Thousands of North Carolina ballots in limbo amid challenges over rule changes
More than 1 million North Carolinians have requested absentee ballots.
A whirlwind of competing lawsuits and legal actions has thousands of ballots in North Carolina in limbo.
With just a few weeks left until the Oct. 27 deadline to request absentee ballots, the North Carolina State Board of Elections has no clear plan for fixing errors on voters' mail-in ballots.
As of Oct. 4, 7,272 ballots are classified as "pending cure," meaning there is missing information on the ballot or envelope. "Currently the cure process is being considered by the courts. We will contact you soon with more information," county election board employees are being instructed to tell voters who call about the status of their ballot.
On Sunday, North Carolina State Board of Elections Executive Director Karen Brinson-Bell sent a memo to local boards directing them to "take no action" on ballots that come in with mistakes on the envelopes. Brinson-Bell said the decision is to avoid confusion while matters are pending in several courts. "Envelopes with deficiencies shall be kept in a secure location and shall not be considered by the county board until future notice," according to the memo.
The North Carolina state board announced last week new rules it says make it easier for voters to fix or "cure" mail-in ballots. The changes were included in a joint settlement agreement with North Carolina Alliance for Retired Americans after the group filed a lawsuit challenging several absentee voting processes.
Under the agreement, the NCSBE would allow voters who are missing witness signatures or addresses on their ballot envelope to correct the mistake by filling out an affidavit instead of completing a new ballot. The settlement also allows election boards to accept absentee ballots up to nine days after the election if they are postmarked by Nov. 3.
A county judge approved the settlement last Friday, but the next day a federal judge issued a temporary restraining order banning the NCSBE from enacting the changes.
The federal order came after North Carolina Republicans appealed the settlement decision and joined the Trump campaign and the Republican National Committee in filing lawsuits to block the rule changes.
The lawsuit from the Trump campaign calls the settlement agreement an attempt to "undermine protections that help ensure the upcoming election will be not only safe and accessible but secure, fair, and credible."
While challenges work their way through the legal system, Brinson-Bell said the absentee ballot process is running smoothly. "These vote-by-mail numbers are far greater than we've ever seen. They show the process is working well for the vast majority of North Carolina voters who choose to vote by mail," she said in a statement. County boards of elections began reviewing absentee ballots on Sept. 29 and have approved about 300,000 ballots so far. Approved ballots are put into a voting machine during public board meetings, but the results will not be tabulated and reported until Election Day.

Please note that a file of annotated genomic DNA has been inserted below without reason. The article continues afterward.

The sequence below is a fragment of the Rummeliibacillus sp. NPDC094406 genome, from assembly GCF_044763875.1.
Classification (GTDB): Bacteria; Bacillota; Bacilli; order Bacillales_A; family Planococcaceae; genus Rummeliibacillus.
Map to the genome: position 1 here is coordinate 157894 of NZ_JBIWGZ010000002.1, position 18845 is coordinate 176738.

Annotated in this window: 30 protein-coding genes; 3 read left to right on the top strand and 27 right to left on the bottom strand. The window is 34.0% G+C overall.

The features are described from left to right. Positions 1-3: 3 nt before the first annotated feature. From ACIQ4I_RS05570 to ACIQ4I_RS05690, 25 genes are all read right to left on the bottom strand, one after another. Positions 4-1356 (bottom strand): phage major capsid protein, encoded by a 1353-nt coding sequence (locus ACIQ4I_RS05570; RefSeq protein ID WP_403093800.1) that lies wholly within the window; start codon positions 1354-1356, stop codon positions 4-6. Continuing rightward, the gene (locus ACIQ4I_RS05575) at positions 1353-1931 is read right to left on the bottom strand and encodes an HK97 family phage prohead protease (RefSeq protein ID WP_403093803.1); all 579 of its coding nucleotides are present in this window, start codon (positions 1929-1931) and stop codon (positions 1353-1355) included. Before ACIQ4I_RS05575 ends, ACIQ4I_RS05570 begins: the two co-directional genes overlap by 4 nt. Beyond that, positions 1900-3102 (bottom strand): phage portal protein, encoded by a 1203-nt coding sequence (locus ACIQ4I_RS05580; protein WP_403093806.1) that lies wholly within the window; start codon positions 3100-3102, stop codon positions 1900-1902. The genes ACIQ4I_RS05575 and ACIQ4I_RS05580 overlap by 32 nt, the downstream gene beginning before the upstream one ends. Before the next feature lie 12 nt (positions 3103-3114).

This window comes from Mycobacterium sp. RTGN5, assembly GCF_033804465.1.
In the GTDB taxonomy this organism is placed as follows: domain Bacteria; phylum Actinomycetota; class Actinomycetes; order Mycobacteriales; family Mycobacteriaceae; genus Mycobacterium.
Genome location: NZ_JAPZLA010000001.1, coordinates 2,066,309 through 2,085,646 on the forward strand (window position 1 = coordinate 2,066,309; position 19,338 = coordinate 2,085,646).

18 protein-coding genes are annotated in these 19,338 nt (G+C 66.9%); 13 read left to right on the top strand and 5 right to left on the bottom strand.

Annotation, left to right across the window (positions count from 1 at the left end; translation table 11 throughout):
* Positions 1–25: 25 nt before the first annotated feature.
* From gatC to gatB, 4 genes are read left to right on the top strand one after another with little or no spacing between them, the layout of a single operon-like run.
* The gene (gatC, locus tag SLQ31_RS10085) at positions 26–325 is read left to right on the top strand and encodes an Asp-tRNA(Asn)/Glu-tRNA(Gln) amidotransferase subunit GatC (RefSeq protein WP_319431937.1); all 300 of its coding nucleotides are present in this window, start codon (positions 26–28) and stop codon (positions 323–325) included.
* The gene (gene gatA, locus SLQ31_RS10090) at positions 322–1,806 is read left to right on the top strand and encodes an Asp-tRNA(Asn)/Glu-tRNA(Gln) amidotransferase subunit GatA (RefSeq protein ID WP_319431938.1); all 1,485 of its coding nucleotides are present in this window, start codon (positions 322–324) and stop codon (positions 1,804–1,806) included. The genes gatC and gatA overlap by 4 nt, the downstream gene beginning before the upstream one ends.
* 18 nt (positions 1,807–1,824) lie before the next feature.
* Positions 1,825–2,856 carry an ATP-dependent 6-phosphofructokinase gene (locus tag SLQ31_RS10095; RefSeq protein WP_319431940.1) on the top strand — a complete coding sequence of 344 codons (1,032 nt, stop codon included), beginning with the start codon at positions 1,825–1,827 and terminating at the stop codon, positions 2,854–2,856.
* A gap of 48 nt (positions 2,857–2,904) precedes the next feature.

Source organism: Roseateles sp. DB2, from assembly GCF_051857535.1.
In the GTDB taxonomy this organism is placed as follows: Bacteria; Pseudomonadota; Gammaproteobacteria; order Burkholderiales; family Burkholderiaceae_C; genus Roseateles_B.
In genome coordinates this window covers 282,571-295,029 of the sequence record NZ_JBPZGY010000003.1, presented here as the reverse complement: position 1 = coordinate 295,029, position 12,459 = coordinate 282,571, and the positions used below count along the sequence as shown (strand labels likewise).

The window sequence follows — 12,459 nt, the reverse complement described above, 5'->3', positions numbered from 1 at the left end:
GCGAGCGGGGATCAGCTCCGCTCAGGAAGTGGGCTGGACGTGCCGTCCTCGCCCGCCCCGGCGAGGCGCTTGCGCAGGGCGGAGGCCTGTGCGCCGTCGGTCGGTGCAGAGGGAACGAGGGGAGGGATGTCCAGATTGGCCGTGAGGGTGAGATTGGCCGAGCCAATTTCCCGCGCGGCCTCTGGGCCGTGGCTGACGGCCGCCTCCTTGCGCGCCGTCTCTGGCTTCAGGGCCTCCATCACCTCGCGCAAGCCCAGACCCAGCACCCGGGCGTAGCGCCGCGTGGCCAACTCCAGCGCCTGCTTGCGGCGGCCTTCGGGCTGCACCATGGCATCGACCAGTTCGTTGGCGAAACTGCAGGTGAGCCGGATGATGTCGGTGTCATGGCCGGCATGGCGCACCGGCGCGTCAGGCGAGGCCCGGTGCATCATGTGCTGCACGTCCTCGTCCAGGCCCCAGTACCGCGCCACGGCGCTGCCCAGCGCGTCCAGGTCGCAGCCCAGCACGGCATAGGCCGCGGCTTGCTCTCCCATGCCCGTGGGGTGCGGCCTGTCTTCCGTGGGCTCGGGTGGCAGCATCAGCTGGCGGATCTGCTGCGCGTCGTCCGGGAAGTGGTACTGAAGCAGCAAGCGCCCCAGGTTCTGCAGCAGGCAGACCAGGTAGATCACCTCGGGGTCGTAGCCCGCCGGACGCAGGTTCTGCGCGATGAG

About 3.4% of the absentee ballots returned had an error that needed to be corrected, according to data from the NCSBE. "We strongly encourage voters to carefully read the instructions and be sure to complete all required fields. But if they make a mistake, there is still time to fix it," Brinson-Bell said.
More than 1 million North Carolinians have requested absentee ballots. Many of those residents are voting by mail for the first time and experts say changing the rules could cause confusion.
"I can't imagine any other area of our lives where this happens," VoteAmerica CEO Debra Cleaver told ABC News. "Imagine changing the rules of a baseball game in the third inning. I think it sends a message to voters that perhaps people are trying to make it difficult for them to cast a ballot."
VoteAmerica is a nonpartisan organization working to increase voter turnout. The group uses direct mail, text messages, ads and other outreach methods to send voters information about registration deadlines and when and where they can cast ballots. This year the group is focusing some of its messaging on dispelling misinformation about the election. "Unfortunately, because of disinformation spreading about mail ballot security, we're seeing shenanigans in places like North Carolina," Cleaver said.
North Carolina's attorney general is also working to boost voter confidence in the state's election process. "North Carolina's election system is strong," Attorney General Josh Stein wrote in a newsletter. "However you choose to cast your ballot in the upcoming elections - by mail, during the early voting period, or on Election Day - please know your vote will count, your voice will be heard, and the candidate who garners the most votes will be the winner."